Saskatchewan farmers reported planting 11.6 million acres of canola in 2019, down 6.5 per cent from 2018.
In Alberta, producers reported that seeded canola area was down 12.9 per cent from 2018 to 5.9 million acres.
Farmers in Manitoba reported that canola area was down 3.2 per cent to 3.3 million acres.
Nationally, producers reported planting 5.7 million acres of soybeans in 2019, down 9.6 per cent from 2018.
Farmers in Ontario, which generally accounts for the largest area of soybeans, reported planting 3.1 per cent more soybeans to a record high 3.1 million acres of soybeans. Wet, cool conditions have delayed planting throughout the province, and may have prompted some farmers to plant soybeans rather than corn.
Farmers in Manitoba were the main contributor to the national decrease in soybean area, down 22.2 per cent in the province to 1.5 million acres. This was the second consecutive year that farmers in Manitoba reduced planted area of soybeans. Soybean yields in Manitoba have decreased over the past several years due in part to a lack of rain. Lower yields may have prompted some farmers to reduce soybean area.
In Quebec, farmers reported planting 1.0 per cent fewer acres of soybeans to 906,200 acres.
Barley and oats
Across Canada, farmers report planting 14.0 per cent more acres of barley to 7.4 million acres. Barley area increased in all three Prairie provinces, which together accounted for 95.2 per cent of barley area in Canada. The larger seeded area may be due to higher prices resulting from low global stocks and the higher anticipated need for livestock feed. Higher barley prices may also have influenced some farmers to plant barley instead of canola, given ongoing trade issues.
Farmers reported planting 3.6 million acres of oats in 2019, up 18.1 per cent from a year earlier. Like barley, low supplies have resulted in higher prices, which may have producers opting to plant a larger area compared with a year earlier. The increase in oat area was concentrated primarily in Saskatchewan (+390,900 acres).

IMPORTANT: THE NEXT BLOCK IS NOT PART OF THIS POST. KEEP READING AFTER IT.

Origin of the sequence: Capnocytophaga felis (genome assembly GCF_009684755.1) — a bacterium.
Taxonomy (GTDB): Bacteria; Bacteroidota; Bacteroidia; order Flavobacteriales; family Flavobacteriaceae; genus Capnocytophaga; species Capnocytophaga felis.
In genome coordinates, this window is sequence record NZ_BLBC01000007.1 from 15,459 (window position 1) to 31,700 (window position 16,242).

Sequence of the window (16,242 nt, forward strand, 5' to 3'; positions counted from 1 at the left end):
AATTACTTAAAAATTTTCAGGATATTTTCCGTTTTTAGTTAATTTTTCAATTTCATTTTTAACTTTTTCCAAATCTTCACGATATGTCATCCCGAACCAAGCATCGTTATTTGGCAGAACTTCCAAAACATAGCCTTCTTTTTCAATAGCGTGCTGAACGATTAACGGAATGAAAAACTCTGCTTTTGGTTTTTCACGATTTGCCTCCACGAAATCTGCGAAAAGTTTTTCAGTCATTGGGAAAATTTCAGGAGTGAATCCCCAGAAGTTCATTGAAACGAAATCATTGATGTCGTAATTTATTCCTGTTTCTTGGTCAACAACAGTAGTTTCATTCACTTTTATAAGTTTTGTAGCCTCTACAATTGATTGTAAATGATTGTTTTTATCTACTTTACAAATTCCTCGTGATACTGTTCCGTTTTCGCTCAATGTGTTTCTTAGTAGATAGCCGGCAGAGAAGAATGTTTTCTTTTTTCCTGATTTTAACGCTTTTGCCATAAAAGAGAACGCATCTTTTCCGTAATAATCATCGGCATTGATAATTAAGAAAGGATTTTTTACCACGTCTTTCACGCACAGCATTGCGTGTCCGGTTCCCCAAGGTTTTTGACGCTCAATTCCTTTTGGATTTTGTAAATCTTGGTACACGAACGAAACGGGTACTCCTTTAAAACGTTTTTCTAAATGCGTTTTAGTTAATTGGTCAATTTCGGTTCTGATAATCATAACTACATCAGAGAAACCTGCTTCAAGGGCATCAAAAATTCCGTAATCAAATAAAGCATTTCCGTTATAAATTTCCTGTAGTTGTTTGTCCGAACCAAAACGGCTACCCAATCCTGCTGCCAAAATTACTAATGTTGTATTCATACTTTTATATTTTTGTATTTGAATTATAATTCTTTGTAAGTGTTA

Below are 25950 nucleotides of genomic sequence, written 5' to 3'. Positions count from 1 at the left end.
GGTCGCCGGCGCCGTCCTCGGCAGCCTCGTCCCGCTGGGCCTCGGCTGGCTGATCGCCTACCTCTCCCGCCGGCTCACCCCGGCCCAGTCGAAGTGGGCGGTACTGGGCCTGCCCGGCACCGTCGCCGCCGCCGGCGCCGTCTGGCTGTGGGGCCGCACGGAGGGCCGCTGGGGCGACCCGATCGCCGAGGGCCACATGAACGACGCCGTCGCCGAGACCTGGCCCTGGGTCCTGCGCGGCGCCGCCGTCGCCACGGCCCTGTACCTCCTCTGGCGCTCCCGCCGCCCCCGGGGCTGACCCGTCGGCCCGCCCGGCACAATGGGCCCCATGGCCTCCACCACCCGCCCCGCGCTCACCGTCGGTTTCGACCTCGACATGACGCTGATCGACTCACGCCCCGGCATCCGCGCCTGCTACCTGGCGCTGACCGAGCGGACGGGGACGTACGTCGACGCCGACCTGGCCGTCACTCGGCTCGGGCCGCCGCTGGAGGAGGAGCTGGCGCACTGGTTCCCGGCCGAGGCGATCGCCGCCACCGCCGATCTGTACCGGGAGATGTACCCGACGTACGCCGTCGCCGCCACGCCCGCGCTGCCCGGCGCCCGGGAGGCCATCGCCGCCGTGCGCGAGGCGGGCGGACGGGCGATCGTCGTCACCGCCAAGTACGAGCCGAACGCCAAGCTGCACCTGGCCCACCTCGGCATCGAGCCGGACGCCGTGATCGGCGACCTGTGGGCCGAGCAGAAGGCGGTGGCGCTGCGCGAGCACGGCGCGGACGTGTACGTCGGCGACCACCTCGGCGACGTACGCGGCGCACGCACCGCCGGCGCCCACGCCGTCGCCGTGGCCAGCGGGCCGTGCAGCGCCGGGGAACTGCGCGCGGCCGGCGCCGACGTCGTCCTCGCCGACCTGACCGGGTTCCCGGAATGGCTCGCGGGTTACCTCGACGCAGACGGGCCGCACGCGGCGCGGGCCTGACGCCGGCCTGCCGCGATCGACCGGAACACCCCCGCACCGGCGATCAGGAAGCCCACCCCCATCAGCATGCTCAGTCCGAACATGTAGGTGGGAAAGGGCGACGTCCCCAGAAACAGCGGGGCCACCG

Corn for grain
Nationally, farmers reported that corn for grain acreage was up 1.9 per cent from the previous year to 3.7 million acres in 2019. While the March Field Crop Survey indicated that farmers intended to plant more corn than in 2018, poor weather conditions may have impacted actual seeded area.
Ontario producers reported planting 2.2 million acres of corn in 2019, up 2.2 per cent from a year earlier. Corn area was down slightly in Quebec at 945,100 acres.
Farmers in Manitoba also reported higher seeded area for corn than in 2018.
Lentils and peas
In 2019, Canadian farmers reported planting about the same area of lentils as in 2018, edging up 0.3 per cent to 3.8 million acres, despite ongoing import tariffs imposed by India, which the Indian government has extended until at least 2020.
Nationally, farmers also reported seeding more dry peas, up 19.8 per cent from 2018 to 4.3 million acres. The increase was concentrated primarily in Saskatchewan, which reported planting 399,600 acres more in 2019.